How do I learn practical AI skills?
In this article, we’ll learn about the five main practical skills you need to know to work with AI.
Each new skill level is progressively more difficult than the previous skill level.
So, you should start with the easiest of these skills and work your way as far as you need to reach your required level of proficiency.
At this skill level, you are using off-the-shelf AI tools built by a third-party application developer. These tools help you solve day-to-day problems with the help of AI. For example, using Github Copilot to help you write code, using ChatGPT to help you write articles, or using DALL-E 2 to help you create digital art. These AI-assisted tools can make you vastly more productive than your peers.
To become proficient at this skill level, you just need basic AI literacy and training on each tool as necessary. Some of these tools are stand-alone applications and websites, for example, Stable Diffusion and Midjourney. Others are part of an AI platform, for example, Open AI’s ChatGPT and DALL-E 2. Others are integrated directly into other applications, like Github Copilot and Adobe Firefly.
At this skill level, you’re using an AI system or ML model that someone else has hosted as a service to solve a common problem. Or, you’re wiring together a bunch of services to solve a more complex problem. For example, using a face-detection service from Google to identify faces in photos. Or, using Microsoft’s Form Recognizer service to extract data from standardized forms and documents.
At this skill level, you’re using general-purpose foundational models created by a 3rd party like Google, OpenAI, etc. However, you’re customizing it — using transfer learning — to solve your specific problem. For example, customizing a 3rd-party image classifier to detect your company’s logo. Or, customizing GPT-4 with Retrieval Augmented Generation (RAG) and few-shot learning to write product descriptions for a website.
To be proficient at this skill level, you need all of the skills above. However, you also need general training on ML and specific training on transfer learning and prompt engineering. Most AI service providers now have easy-to-use tools for customizing their pre-trained models. However, you may also need to learn how to create system prompts for Large Language Models (LLMs) and in-context learning.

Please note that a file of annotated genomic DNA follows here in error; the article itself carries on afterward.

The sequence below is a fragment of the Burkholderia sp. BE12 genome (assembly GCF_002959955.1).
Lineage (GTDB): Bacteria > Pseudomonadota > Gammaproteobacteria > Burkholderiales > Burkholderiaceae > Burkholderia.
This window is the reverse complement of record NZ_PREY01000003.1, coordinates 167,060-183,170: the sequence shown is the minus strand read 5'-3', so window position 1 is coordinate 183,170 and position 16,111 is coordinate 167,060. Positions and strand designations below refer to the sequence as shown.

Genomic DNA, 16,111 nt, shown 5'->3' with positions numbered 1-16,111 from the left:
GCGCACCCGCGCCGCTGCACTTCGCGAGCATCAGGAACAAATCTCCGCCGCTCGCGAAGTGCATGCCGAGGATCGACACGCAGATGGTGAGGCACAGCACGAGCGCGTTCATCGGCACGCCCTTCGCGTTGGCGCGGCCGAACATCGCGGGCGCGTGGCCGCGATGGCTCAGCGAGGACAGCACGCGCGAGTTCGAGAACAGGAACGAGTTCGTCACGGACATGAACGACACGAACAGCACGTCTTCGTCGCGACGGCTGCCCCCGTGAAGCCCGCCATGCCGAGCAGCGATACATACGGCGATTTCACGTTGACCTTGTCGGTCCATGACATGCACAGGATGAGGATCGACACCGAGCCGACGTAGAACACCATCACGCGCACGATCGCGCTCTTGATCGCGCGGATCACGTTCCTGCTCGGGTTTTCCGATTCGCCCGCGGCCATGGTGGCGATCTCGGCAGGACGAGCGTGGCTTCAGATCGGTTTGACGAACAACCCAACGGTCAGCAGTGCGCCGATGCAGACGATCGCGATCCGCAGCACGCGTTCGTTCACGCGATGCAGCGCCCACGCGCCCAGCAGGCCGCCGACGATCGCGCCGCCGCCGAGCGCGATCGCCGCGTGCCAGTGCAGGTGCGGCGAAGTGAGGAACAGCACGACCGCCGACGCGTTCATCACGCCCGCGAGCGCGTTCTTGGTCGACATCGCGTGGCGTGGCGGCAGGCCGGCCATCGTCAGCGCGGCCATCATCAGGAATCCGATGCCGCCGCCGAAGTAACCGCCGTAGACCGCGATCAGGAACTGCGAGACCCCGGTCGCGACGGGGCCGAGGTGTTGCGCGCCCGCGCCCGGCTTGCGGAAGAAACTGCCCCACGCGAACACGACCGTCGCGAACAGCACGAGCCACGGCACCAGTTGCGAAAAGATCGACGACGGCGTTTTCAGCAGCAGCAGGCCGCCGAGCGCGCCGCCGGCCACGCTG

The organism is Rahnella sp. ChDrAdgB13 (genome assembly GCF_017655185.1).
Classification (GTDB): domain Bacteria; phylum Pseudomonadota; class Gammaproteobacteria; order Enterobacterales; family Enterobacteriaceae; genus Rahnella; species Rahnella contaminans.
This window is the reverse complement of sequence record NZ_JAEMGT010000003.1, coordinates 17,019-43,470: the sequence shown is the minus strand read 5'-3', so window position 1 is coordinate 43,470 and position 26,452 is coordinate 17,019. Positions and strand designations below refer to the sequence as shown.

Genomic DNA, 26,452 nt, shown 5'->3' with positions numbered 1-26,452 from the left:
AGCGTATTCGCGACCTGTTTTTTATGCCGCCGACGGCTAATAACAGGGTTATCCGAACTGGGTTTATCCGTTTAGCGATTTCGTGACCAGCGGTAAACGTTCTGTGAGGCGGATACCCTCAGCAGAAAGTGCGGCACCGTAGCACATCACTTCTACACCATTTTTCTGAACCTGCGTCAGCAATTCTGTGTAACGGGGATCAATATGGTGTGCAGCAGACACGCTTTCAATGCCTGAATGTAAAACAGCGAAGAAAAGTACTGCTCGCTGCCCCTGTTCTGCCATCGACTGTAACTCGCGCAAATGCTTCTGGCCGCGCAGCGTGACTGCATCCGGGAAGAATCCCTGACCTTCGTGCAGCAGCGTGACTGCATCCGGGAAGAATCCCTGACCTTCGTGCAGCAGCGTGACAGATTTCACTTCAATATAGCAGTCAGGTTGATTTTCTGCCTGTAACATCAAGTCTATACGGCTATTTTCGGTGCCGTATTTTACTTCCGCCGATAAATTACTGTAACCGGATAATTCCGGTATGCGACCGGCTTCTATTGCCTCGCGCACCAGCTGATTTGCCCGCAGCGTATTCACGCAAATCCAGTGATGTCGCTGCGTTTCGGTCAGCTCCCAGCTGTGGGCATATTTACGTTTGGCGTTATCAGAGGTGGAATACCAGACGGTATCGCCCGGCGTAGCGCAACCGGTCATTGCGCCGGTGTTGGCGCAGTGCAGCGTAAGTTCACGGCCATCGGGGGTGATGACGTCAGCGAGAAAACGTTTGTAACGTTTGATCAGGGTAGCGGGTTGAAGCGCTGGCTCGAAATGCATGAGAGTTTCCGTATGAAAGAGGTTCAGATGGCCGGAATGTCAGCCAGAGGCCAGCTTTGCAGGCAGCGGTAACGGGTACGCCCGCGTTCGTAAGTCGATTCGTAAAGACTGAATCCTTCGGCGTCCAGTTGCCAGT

At this skill level, you are creating your own models by creating data, labeling data, training a model, tuning the model, verifying its performance, deploying it, and maintaining it. For example, using Python and Pytorch with your customer database to predict customer churn. Or, using Python and Tensorflow with a database of product images to train a deep neural network to recognize products on shelves.
To be proficient at this skill level, you need in-depth knowledge of applied machine learning and data science. However, it is becoming much easier for software developers and IT professionals to create new models using the latest tools that automate much of the heavy lifting like AutoML. If you’re considering this path, you may want to consider a 4-year degree in an AI-related field from an accredited university.
The most advanced skill level involves creating new ML training algorithms and implementing new AI algorithms from scratch. Creating new AI training algorithms requires in-depth knowledge of machine learning, data science, statistics, linear algebra, and calculus. You will almost certainly need, at minimum, a 4-year degree from an accredited university to feel confident creating your own ML training algorithms.
Beyond machine learning, there are a bunch of “algorithms with tricks” that we use in AI to solve complex problems. In computer science lingo, these are typically NP-Hard problems solved by state-space search with heuristics. For example, symbolic logic, expert systems, constrained optimization, genetic programming, swarm intelligence, fuzzy logic, etc.
However, when most people say “AI” these days, they actually mean “ML” — which is modern data-driven AI. If you’re interested in these other (non-ML) branches of AI, the best resource is Artificial Intelligence: A Modern Approach by Norvig and Russell. This book is the most popular textbook for introductory courses on AI. I’ve used it in at least five college courses that I’ve taken. It’s a bit technical but still accessible.
To learn more, please check out my next article in this series: Practicing AI Skills